Monday, May 2, 2011

Mackinac Island Trip

Late last week I drove down to Holt to pick up copies of the second printing of the agate book. After visiting with friends, I headed to Mackinac Island for the 23rd meeting of our All-Nighters Woman's group. To get back to the U.P., you of course have to drive across the Mackinac Bridge.

Here is some information about the history and facts regarding the bridge:

On July 1, 1888, the board of directors of the famous Grand Hotel at Mackinac Island held their first meeting and the minutes show that Cornelius Vanderbilt said: "We now have the largest, well-equipped hotel of its kind in the world for a short season business. Now what we need is a bridge across the Straits."

During the ensuing years there were a few far fetched ideas about the connection of Michigan's two peninsulas. In 1920 the state highway commissioner suggested a floating tunnel. He invited other engineers to suggest ideas for crossing the Straits. Mr. C. E. Fowler of New York City came forward with an ambitious project to solve the problem with a series of bridges and causeways that would start at Cheboygan, some 17 miles southeast of Mackinaw City, traverse Bois Blanc and Round Islands, touch the southern tip of Mackinac Island, and leap across the deep channel at St. Ignace.

In 1923 the Legislature ordered the State Highway Department to establish a ferry service at the Straits. A feasibility study was also initiated to determine if a bridge could be built. Early in 1934 the matter was again revived and proposed as a suitable public works project. In the extra session of 1934 the Legislature created the Mackinac Straits Bridge Authority of Michigan and empowered it to investigate the feasibility of such construction and to finance the work by issuance of revenue bonds. The Authority began its studies in May 1934 and has been continuously active since that date. Finally the designs were drawn up and financing was secured. The bridge was officially begun amid proper ceremonies on May 7 & 8, 1954, at St. Ignace and Mackinaw City. The bridge opened to traffic on November 1, 1957 according to schedule. The last of the Mackinac Bridge bonds were retired July 1, 1986. Fare revenues are now used to operate and maintain the Bridge and repay the State of Michigan for monies advanced to the Authority since the facility opened to traffic in 1957.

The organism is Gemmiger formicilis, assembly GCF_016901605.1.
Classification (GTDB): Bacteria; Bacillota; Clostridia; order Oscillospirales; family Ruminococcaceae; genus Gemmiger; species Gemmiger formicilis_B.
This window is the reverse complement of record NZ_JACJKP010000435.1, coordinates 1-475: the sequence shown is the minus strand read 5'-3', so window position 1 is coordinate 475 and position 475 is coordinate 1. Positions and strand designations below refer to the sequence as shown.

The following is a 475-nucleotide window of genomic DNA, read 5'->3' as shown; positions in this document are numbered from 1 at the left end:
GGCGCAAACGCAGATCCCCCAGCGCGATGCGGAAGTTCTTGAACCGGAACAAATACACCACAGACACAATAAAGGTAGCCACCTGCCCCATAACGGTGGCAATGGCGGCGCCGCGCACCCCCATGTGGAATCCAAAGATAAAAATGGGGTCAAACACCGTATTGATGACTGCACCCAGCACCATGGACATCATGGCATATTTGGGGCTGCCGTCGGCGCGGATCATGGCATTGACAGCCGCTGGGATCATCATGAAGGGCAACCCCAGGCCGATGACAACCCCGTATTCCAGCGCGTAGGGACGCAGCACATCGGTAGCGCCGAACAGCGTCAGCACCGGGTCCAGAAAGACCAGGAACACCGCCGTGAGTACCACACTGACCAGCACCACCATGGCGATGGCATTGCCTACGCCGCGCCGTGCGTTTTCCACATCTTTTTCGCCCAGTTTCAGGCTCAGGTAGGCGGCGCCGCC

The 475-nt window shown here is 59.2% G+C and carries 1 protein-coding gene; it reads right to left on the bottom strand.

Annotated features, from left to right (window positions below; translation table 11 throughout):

Total Length of Bridge (5 Miles) 26,372 Ft. 8,038 Meters
Total Length of Steel Superstructure 19,243 Ft. 5,865 Meters
Length of Suspension Bridge (including Anchorages) 8,614 Ft. 2,626 Meters
Height of Main Towers above Water 552 Ft 168.25 Meters
Maximum Depth of Water at Midspan 295 Ft. 90 Meters
Maximum Depth of Tower Piers below Water 210 Ft. 64 Meters
Height of Roadway above Water at Midspan 199 Ft. 61 Meters
Underclearance at Midspan for Ships 155 Ft. 47 Meters
Maximum Depth of Water at Piers 142 Ft. 43 Meters
Maximum Depth of Piers Sunk through Overburden 105 Ft. 32 Meters
Total Length of Wire in Main Cables 42,000 Miles 67,592 km

After the drive and not long after arriving, I just had to go for a walk. Friend Dianna Bell and I walked up the hill and back down toward the Grand Hotel. Although the hotel will not open officially until May 6th, there was a geocashing group staying at the hotel so the doors were open. We decided to walk through so I could take some photos. The hotel opened in 1887. It now has 385 rooms.  No two rooms in the hotel are decorated the same.

As we walked around, we noticed that the Audubon Wine Tasting Room was open.  Whaldy from Montego Bay, Jamaica was a great server and very helpful in helping us to explain a little about what it is like to work at The Grand and live on the island.  This was his fifth season.

More images from The Grand.

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